Souhegan Tea Party finds much to dislike about Common Core
Developed by the National Governors Association and the Council of Chief State School Officers, the Common Core Standards were introduced in 2010 when much of the country was struggling with a bleak economy. States that adopted Common Core bettered their odds in the Race to the Top contest for more than $4 billion in federal education aid. New Hampshire’s Board of Education signed on to Common Core in July 2010, but no Race to the Top money ever arrived in Concord.
No vote or public hearing was held on the plan to redesign the public school system.
Banfield said that loss of local control over community schools is just one of the problems with Common Core.
In addition to adopting the standards, many states agreed to create longitudinal databases that collect student test scores and personal information, such as race, ethnicity, parents’ level of education, income level and religious affiliations.
“What’s going to be collected, I don’t know,” she said. However, Banfield did say that states can share student data with other government agencies, such as the Department of Labor.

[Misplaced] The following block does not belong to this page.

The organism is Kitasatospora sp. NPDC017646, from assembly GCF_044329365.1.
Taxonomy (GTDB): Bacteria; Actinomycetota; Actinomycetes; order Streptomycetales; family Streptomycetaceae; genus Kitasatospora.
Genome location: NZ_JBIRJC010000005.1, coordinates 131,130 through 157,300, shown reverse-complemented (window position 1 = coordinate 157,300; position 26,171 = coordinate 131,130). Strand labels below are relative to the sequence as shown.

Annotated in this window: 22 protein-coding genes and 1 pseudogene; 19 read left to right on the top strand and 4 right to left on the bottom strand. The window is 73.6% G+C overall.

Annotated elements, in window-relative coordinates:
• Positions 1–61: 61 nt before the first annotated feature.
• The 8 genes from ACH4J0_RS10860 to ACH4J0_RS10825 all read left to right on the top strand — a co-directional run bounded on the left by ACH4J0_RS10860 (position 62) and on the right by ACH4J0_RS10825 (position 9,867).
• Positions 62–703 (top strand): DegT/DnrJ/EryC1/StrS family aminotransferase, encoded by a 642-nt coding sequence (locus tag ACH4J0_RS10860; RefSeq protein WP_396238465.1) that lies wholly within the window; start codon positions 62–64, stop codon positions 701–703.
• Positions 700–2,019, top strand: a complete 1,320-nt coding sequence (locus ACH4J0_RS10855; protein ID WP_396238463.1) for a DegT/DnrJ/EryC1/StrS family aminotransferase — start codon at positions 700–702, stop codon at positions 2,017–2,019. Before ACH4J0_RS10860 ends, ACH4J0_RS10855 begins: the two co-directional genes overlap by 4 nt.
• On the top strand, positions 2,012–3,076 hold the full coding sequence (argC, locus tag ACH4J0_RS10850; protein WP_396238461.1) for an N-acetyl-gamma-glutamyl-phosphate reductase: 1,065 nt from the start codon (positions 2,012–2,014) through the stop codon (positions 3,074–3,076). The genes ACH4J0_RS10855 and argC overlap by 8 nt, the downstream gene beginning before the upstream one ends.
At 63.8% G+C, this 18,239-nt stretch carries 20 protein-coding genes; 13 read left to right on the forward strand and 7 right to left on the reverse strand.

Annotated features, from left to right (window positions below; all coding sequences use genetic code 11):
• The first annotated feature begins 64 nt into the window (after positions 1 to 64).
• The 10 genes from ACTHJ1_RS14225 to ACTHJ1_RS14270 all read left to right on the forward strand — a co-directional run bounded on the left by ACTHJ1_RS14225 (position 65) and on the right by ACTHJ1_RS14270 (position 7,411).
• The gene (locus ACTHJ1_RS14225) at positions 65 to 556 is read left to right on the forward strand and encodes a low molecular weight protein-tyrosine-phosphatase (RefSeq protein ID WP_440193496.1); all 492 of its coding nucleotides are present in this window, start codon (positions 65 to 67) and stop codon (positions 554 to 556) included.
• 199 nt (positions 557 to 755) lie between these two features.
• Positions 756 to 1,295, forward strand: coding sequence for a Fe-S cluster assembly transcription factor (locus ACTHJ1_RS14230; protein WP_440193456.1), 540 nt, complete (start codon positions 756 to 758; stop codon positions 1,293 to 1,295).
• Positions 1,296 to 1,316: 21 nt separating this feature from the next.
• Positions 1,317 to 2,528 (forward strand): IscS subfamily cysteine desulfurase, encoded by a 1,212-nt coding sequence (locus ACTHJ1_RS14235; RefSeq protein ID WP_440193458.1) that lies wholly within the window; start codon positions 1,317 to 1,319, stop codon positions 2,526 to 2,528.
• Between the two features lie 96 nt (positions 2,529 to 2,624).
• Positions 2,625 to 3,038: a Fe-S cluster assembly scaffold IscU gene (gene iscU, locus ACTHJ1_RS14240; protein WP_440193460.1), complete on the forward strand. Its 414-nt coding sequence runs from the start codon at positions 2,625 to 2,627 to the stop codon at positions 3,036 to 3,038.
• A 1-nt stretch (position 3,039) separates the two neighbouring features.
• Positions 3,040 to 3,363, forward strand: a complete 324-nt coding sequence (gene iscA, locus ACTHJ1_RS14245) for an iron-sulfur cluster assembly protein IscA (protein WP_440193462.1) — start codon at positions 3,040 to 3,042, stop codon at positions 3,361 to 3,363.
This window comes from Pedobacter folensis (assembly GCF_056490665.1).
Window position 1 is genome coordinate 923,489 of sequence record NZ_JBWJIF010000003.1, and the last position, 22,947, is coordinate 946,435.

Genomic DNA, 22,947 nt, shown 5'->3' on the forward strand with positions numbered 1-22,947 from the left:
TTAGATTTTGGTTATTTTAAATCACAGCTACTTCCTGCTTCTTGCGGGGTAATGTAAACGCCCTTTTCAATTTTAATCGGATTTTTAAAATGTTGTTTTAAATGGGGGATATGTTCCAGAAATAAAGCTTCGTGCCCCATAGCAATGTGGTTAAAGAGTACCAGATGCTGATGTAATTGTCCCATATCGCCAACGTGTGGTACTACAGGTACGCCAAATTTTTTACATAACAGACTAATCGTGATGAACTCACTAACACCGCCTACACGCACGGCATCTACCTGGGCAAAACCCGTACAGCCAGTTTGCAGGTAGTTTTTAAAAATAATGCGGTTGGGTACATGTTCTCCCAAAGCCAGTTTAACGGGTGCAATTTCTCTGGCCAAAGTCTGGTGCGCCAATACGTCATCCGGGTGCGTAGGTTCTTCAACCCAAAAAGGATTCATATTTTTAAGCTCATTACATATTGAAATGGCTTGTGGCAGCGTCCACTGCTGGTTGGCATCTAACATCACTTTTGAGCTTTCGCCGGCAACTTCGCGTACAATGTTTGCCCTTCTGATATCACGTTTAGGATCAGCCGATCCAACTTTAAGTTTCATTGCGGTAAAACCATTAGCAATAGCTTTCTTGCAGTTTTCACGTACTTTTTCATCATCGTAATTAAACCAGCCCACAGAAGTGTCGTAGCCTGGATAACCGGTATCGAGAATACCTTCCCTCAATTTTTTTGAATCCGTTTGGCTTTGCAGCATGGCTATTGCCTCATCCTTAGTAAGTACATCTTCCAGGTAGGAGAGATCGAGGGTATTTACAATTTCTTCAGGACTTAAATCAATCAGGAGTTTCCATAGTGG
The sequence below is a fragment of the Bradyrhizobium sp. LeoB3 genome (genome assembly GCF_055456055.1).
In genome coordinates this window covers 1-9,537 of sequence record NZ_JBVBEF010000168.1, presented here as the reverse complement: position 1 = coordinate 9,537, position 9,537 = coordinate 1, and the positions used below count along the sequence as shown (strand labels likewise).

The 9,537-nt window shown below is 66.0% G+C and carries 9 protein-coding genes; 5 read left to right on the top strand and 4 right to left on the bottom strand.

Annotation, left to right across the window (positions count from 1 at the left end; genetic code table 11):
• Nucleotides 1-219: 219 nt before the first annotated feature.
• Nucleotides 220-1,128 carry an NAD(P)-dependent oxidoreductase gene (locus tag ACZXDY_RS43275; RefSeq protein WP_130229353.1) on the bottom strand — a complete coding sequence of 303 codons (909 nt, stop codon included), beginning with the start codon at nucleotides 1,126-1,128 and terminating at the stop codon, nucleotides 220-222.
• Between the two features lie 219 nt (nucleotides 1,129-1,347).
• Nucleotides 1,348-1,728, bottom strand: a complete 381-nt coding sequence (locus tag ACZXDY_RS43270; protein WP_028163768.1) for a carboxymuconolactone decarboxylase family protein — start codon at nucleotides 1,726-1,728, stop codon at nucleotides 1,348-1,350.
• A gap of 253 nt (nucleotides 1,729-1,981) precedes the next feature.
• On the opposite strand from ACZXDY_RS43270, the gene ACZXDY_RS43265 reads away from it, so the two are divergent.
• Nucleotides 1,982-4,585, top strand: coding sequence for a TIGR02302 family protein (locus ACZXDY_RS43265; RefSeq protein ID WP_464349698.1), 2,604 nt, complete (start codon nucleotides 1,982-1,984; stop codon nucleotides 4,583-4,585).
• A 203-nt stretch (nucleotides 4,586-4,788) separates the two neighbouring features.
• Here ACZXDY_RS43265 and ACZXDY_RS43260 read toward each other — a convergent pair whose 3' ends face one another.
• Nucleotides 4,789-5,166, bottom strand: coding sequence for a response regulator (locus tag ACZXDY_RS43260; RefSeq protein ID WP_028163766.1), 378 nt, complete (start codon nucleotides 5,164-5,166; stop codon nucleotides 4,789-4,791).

Shift from liberal arts
Banfield said she might have accepted the Common Core mandates if New Hampshire was getting a well-planned slate of educational reforms that aimed at achieving academic excellence.
Literature will give way to reading and analyzing more informational texts; calculus has been pushed aside so more time can be spent on algebra; and individual achievement will be downplayed while group projects and group problem-solving will be emphasized.
Like other groups with concerns and questions about the standards, the Souhegan Tea Party thinks lobbying the state Legislature to reign in Common Core may be the answer.
Souhegan Tea Party organizer James Kofalt, who said he launched the group because he was tired of sitting alone and yelling at his television, gave everyone who attended a schedule of Common Core meetings and presentations and other tips on how to effectively oppose the initiative.
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After the election is over, the signs remain